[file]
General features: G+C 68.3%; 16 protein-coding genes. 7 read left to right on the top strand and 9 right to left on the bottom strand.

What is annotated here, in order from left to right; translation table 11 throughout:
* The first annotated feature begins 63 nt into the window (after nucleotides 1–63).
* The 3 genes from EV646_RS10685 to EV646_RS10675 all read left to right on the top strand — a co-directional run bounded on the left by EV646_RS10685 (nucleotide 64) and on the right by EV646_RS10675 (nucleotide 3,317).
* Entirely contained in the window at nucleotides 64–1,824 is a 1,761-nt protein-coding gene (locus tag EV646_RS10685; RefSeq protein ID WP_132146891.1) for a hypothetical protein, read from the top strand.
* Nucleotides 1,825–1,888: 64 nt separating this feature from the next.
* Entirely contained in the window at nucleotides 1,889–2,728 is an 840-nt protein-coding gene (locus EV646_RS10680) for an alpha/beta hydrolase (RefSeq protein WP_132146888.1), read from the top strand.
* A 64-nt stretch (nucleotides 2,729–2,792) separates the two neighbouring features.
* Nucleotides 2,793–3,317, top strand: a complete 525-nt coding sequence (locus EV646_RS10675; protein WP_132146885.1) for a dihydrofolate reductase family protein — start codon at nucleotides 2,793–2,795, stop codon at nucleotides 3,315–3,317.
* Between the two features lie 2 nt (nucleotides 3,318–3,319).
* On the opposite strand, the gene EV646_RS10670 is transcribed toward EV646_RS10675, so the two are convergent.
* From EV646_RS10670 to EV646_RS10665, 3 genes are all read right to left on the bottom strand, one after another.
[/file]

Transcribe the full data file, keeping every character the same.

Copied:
General features: G+C 68.3%; 16 protein-coding genes. 7 read left to right on the top strand and 9 right to left on the bottom strand.

What is annotated here, in order from left to right; translation table 11 throughout:
* The first annotated feature begins 63 nt into the window (after nucleotides 1–63).
* The 3 genes from EV646_RS10685 to EV646_RS10675 all read left to right on the top strand — a co-directional run bounded on the left by EV646_RS10685 (nucleotide 64) and on the right by EV646_RS10675 (nucleotide 3,317).
* Entirely contained in the window at nucleotides 64–1,824 is a 1,761-nt protein-coding gene (locus tag EV646_RS10685; RefSeq protein ID WP_132146891.1) for a hypothetical protein, read from the top strand.
* Nucleotides 1,825–1,888: 64 nt separating this feature from the next.
* Entirely contained in the window at nucleotides 1,889–2,728 is an 840-nt protein-coding gene (locus EV646_RS10680) for an alpha/beta hydrolase (RefSeq protein WP_132146888.1), read from the top strand.
* A 64-nt stretch (nucleotides 2,729–2,792) separates the two neighbouring features.
* Nucleotides 2,793–3,317, top strand: a complete 525-nt coding sequence (locus EV646_RS10675; protein WP_132146885.1) for a dihydrofolate reductase family protein — start codon at nucleotides 2,793–2,795, stop codon at nucleotides 3,315–3,317.
* Between the two features lie 2 nt (nucleotides 3,318–3,319).
* On the opposite strand, the gene EV646_RS10670 is transcribed toward EV646_RS10675, so the two are convergent.
* From EV646_RS10670 to EV646_RS10665, 3 genes are all read right to left on the bottom strand, one after another.